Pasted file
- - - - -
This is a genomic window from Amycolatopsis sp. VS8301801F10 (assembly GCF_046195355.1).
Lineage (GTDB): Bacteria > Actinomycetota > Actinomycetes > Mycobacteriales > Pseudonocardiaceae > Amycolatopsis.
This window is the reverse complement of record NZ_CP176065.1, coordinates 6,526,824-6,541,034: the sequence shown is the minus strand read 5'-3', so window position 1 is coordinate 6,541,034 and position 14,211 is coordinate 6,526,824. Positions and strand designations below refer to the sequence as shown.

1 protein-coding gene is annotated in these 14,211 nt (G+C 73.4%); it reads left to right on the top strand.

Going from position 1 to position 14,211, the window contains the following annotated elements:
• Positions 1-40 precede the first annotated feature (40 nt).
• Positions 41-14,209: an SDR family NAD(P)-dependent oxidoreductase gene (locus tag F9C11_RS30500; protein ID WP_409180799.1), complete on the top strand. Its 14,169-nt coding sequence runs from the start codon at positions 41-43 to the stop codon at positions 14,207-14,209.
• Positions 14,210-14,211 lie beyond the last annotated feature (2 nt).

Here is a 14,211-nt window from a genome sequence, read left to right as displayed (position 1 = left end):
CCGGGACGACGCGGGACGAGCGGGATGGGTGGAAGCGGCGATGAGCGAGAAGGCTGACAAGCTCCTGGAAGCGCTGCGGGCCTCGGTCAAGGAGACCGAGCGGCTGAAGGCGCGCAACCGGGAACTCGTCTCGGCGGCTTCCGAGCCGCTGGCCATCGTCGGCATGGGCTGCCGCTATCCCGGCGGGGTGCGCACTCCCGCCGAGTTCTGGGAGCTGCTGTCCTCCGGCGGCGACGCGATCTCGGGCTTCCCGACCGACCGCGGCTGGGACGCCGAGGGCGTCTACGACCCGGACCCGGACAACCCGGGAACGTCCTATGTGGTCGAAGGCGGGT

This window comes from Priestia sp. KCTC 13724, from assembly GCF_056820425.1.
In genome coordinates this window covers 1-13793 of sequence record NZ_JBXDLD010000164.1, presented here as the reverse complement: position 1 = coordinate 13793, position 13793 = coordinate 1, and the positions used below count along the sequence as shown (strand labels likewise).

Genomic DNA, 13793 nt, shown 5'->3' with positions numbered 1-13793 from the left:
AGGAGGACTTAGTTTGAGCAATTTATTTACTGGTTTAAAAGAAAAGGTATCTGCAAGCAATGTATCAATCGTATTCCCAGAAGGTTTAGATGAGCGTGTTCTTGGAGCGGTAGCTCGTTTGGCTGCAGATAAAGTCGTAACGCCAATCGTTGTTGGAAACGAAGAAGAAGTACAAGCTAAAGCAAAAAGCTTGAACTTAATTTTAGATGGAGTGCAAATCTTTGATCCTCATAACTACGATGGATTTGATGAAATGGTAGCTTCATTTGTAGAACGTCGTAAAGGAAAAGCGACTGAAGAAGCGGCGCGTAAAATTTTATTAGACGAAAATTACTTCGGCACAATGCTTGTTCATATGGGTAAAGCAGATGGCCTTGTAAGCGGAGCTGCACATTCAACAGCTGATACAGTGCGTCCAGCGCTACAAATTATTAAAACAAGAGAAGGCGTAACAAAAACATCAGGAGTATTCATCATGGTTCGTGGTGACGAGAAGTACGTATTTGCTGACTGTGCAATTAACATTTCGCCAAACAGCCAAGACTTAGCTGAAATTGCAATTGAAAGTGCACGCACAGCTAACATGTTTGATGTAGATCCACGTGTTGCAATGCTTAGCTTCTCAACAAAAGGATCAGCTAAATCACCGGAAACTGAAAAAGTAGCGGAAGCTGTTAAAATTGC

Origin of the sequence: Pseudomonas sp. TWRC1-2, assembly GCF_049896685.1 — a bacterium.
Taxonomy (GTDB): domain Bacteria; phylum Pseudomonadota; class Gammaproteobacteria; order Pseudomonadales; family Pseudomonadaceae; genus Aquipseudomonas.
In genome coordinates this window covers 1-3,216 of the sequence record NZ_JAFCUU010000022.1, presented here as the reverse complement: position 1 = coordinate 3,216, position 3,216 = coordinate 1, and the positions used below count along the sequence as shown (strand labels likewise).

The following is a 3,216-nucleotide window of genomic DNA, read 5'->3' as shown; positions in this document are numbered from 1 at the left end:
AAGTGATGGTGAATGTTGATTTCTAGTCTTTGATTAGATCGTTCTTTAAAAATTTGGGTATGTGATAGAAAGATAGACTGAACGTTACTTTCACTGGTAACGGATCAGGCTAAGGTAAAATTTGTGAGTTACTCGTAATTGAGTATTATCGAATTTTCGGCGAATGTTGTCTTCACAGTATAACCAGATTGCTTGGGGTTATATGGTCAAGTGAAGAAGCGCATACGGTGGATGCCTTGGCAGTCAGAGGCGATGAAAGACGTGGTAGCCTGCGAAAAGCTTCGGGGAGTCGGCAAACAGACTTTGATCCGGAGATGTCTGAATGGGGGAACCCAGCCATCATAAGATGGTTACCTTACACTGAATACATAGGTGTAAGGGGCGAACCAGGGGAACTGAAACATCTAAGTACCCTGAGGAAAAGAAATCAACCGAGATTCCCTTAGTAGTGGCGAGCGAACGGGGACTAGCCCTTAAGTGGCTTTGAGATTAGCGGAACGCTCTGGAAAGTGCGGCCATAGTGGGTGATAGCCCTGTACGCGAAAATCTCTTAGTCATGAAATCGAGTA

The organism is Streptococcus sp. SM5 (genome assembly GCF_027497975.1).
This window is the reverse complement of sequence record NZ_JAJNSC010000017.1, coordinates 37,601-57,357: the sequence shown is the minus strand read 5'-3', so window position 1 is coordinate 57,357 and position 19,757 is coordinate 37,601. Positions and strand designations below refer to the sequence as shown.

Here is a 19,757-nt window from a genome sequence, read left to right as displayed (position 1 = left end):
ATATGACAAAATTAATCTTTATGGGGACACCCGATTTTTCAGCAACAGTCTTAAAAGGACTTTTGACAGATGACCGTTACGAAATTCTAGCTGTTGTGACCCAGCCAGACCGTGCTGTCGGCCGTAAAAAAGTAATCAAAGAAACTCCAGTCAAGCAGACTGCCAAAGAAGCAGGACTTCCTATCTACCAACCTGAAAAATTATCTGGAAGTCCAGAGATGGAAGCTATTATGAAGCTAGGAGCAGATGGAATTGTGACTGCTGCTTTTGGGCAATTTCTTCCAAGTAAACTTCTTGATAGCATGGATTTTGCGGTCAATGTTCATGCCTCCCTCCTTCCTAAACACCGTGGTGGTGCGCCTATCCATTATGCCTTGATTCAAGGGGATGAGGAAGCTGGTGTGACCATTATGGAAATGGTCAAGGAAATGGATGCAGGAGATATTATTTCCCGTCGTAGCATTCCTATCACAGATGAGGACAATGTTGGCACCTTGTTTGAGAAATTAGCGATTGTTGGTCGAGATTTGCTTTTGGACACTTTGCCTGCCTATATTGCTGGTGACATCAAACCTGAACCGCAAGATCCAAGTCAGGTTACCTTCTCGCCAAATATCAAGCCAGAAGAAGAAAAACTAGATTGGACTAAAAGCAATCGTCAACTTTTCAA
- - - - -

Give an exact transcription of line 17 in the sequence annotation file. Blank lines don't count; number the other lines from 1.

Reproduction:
In genome coordinates this window covers 1-3,216 of the sequence record NZ_JAFCUU010000022.1, presented here as the reverse complement: position 1 = coordinate 3,216, position 3,216 = coordinate 1, and the positions used below count along the sequence as shown (strand labels likewise).